General Electric KR-3 Kenotron Tube (ca. 1930s-1950s)
Quoting Grigg's Trail of the Invisible Light: "In 1914, at GE's
Research Lab in Schenectady, [Saul] Dushman developed the hot cathode valve
tube. This [referring to a photo of the KR-3] is the first commercial model
(KR-3). Its long life stemmed, in part, from the fact that the anode
surrounded the cathode, thus preventing erratic voltage drops due to charges
developed on the inner surface of the glass."
The label on the stem identifies it as a "Coolidge" tube, but it came to be known as a "kenotron."
The photo to the right show the spiral cathode inside the tubular, open-ended anode.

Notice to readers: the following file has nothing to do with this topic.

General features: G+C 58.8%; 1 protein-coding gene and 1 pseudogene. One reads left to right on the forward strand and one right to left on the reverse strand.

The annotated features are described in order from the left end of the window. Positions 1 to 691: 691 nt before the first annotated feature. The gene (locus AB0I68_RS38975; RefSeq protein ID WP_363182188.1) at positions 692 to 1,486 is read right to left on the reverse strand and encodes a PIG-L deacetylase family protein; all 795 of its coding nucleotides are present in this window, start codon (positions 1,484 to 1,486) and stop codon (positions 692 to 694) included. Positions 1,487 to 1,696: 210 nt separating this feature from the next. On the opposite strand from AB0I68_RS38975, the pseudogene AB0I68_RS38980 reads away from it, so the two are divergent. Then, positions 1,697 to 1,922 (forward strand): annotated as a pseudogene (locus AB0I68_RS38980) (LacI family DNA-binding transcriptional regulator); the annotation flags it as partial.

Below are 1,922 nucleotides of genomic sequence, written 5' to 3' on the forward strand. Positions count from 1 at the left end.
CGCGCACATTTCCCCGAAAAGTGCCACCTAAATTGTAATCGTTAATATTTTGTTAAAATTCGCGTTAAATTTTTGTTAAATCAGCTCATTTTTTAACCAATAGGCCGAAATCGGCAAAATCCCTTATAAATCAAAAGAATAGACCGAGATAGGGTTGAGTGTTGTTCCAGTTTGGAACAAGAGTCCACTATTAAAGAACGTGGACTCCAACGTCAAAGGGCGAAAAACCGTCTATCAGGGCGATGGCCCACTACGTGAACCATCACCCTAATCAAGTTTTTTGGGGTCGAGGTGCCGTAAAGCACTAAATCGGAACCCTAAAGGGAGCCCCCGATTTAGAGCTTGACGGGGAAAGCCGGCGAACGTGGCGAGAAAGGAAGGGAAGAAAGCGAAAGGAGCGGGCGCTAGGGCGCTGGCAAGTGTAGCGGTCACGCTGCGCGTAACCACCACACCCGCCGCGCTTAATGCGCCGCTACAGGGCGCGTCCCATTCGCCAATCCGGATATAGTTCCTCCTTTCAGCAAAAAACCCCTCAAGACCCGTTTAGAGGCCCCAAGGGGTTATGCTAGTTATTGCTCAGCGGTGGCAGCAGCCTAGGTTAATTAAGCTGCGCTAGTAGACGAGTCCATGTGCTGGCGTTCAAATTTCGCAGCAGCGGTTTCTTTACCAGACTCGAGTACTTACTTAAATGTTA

The KR-3 was air cooled (the KR-4 was oil cooled).
For what it is worth, the KR stands for Kenotron rectifier. Originally, GE intended "kenotron"' to refer to all Coolidge-type tubes, however the name quickly became limited to valve tubes like the KR-3. "Kenotron" is derived from the Greek "kenos" (meaning empty or void) and "tron" (meaning device or instrument).
The following image shows what can happen when a KR-3 suffers catastrophic damage.
Size: 20" long, 5" in diameter (bulb)
Price: $248 in 1953-1954 GE catalog
E.R.N. Grigg. Trail of the Invisible Light. Charles C Thomas. 1965.
General Electric X-ray Corporation. Coolidge X-ray Tubes - Kenotrons. Bulletin No. 293. 1934.
General Electric Catalog. X-ray Supplies and Accessories. 1953-1954.
Donated by the University of Kansas courtesy of Michael Lemon. The second (damaged) tube was kindly donated by children of Frederick G Ouellette, Sr., with special thanks to Jeanne and Tom.
Copyright 1999, Oak Ridge Associated Universities